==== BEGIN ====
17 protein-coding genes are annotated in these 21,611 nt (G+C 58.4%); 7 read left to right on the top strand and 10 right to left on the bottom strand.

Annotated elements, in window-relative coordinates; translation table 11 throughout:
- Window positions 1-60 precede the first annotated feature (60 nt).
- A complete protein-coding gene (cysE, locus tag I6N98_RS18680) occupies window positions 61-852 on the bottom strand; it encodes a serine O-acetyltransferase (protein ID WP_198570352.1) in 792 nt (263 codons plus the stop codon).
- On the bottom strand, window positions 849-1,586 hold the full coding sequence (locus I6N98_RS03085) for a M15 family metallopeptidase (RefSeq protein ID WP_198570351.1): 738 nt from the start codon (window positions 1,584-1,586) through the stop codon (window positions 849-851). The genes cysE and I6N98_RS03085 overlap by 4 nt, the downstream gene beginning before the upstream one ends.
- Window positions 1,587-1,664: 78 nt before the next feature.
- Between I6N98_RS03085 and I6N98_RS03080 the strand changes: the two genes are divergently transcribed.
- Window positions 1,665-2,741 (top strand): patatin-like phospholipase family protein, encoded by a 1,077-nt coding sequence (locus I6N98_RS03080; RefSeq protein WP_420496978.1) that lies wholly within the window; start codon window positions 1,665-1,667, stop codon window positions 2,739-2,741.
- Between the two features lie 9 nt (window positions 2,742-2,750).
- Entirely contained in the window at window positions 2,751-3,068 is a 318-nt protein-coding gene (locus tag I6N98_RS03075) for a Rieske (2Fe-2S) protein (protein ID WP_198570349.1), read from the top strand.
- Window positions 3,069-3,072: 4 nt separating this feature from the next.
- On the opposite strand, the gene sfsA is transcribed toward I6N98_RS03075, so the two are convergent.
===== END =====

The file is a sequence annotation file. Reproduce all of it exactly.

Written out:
17 protein-coding genes are annotated in these 21,611 nt (G+C 58.4%); 7 read left to right on the top strand and 10 right to left on the bottom strand.

Annotated elements, in window-relative coordinates; translation table 11 throughout:
- Window positions 1-60 precede the first annotated feature (60 nt).
- A complete protein-coding gene (cysE, locus tag I6N98_RS18680) occupies window positions 61-852 on the bottom strand; it encodes a serine O-acetyltransferase (protein ID WP_198570352.1) in 792 nt (263 codons plus the stop codon).
- On the bottom strand, window positions 849-1,586 hold the full coding sequence (locus I6N98_RS03085) for a M15 family metallopeptidase (RefSeq protein ID WP_198570351.1): 738 nt from the start codon (window positions 1,584-1,586) through the stop codon (window positions 849-851). The genes cysE and I6N98_RS03085 overlap by 4 nt, the downstream gene beginning before the upstream one ends.
- Window positions 1,587-1,664: 78 nt before the next feature.
- Between I6N98_RS03085 and I6N98_RS03080 the strand changes: the two genes are divergently transcribed.
- Window positions 1,665-2,741 (top strand): patatin-like phospholipase family protein, encoded by a 1,077-nt coding sequence (locus I6N98_RS03080; RefSeq protein WP_420496978.1) that lies wholly within the window; start codon window positions 1,665-1,667, stop codon window positions 2,739-2,741.
- Between the two features lie 9 nt (window positions 2,742-2,750).
- Entirely contained in the window at window positions 2,751-3,068 is a 318-nt protein-coding gene (locus tag I6N98_RS03075) for a Rieske (2Fe-2S) protein (protein ID WP_198570349.1), read from the top strand.
- Window positions 3,069-3,072: 4 nt separating this feature from the next.
- On the opposite strand, the gene sfsA is transcribed toward I6N98_RS03075, so the two are convergent.